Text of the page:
Fatty Liver, also known as hepatic steatosis, is a term a lot of people may not be familiar with. It occurs when too much fat builds up on the liver, which leads to liver inflammation. This can damage your liver and creates scarring and in severe cases, this scarring can lead to liver failure.
There are two main variations of Fatty Liver, alcoholic fatty liver disease (AFLD) or non-alcoholic fatty liver disease (NAFLD). Both are pretty self-explanatory, AFLD develops in someone who drinks a lot of alcohol whereas NAFLD occurs in people who do not drink much alcohol but develop the disease, usually due to obesity or high blood sugar.
Of course. Anyone can develop Fatty Liver.
Fatty Liver is more often than not developed because of many other conditions that can increase the risk of developing the disease. The most common cause is being overweight or obese, along with other conditions such as high blood pressure, type 2 diabetes, sleep apnoea or high cholesterol.
Fatty liver can progress through four stages:
Simple fatty liver: There is a build-up of excess fat in the liver.
Steatohepatitis: In addition to excess fat, there is inflammation in the liver.
Fibrosis: Inflammation in the liver has caused scarring.
Cirrhosis: Scarring of the liver has become widespread.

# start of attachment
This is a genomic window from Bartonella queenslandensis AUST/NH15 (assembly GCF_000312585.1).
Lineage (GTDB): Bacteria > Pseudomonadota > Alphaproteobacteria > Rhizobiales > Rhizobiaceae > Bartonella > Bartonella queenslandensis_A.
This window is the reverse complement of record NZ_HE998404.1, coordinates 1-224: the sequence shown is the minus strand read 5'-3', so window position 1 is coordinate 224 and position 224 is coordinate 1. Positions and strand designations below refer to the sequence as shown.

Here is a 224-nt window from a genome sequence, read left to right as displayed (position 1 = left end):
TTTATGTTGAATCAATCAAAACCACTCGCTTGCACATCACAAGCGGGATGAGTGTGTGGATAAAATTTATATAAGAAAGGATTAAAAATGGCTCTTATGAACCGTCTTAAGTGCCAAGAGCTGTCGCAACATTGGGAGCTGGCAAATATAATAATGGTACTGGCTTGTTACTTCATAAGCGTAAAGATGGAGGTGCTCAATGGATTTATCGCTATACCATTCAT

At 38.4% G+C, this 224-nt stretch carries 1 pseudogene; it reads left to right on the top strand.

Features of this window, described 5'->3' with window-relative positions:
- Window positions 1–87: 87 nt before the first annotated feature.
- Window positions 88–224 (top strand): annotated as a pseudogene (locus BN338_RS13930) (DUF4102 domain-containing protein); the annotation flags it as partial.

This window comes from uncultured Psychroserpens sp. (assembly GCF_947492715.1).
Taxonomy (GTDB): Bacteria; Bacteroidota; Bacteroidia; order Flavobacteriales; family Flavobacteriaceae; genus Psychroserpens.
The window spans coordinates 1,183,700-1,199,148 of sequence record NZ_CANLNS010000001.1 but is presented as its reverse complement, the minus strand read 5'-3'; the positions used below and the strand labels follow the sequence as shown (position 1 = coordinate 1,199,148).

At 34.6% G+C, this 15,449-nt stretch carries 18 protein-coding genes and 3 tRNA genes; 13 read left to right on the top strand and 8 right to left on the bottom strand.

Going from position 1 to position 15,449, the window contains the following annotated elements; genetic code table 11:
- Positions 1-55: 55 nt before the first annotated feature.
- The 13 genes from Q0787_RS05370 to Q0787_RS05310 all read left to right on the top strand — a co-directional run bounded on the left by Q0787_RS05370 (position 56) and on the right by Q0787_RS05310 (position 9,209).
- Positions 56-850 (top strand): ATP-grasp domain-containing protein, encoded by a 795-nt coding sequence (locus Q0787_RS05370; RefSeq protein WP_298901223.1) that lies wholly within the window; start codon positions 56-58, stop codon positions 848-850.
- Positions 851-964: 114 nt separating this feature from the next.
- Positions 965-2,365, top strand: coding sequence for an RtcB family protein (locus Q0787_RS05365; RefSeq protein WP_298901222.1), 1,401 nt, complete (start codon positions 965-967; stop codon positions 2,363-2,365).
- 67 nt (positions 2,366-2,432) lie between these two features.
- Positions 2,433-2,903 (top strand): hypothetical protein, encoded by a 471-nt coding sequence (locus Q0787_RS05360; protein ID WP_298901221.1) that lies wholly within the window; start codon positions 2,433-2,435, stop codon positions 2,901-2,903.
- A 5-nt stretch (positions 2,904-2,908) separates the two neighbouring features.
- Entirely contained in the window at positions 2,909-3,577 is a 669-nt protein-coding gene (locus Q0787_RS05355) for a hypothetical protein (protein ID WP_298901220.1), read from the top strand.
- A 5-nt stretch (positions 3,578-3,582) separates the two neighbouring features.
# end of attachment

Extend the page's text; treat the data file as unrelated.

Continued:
Cirrhosis is a potentially life-threatening condition that can cause the liver to fail.
In most cases it is irreversible, so that’s why it’s so important to prevent it from developing in the first place.
An immediate change in lifestyle choices can help reverse fatty liver disease. For example, limiting or completely avoiding alcohol, as well as changing eat and exercise habits with the goal to lose weight are effective treatments.
If the above does not succeed, your doctor may recommend additional treatments such as medications or bariatric surgery.
To diagnose Fatty Liver, speak with your local doctor and discuss the possibility of you having the disease.
Your doctor may review your medical history and they are likely to ask you questions like the following:
If you’ve been experiencing fatigue, loss of appetite, or other unexplained symptoms, let your doctor know as soon as possible.
Your doctor may also conduct a physical exam to check for liver inflammation, but may not be able to comfortably determine whether you have Fatty Liver or not. At this point, they are likely to request blood tests and then request additional testing such as an ultrasound, CT or MRI scan.
If Fatty Liver is confirmed, the next step will most likely be a liver biopsy.
A needle is inserted into your liver and a piece of tissue is removed for examination, which helps determine the severity of your liver disease.
Ultimately, it’s possible to reverse fatty liver through lifestyle changes and this may help prevent liver damage and scarring.
If left untreated, complications such as inflammation, damage to your liver, and potentially irreversible scarring may occur. Severe liver scarring is known as cirrhosis.
If you develop cirrhosis, it increases your risk of liver cancer and liver failure, which can be fatal.
For the best outcome, determine if you have Fatty Liver after consulting your local doctor and follow their treatment plan if diagnosed and begin practicing an overall healthy lifestyle to give yourself the best shot at reversing the disease.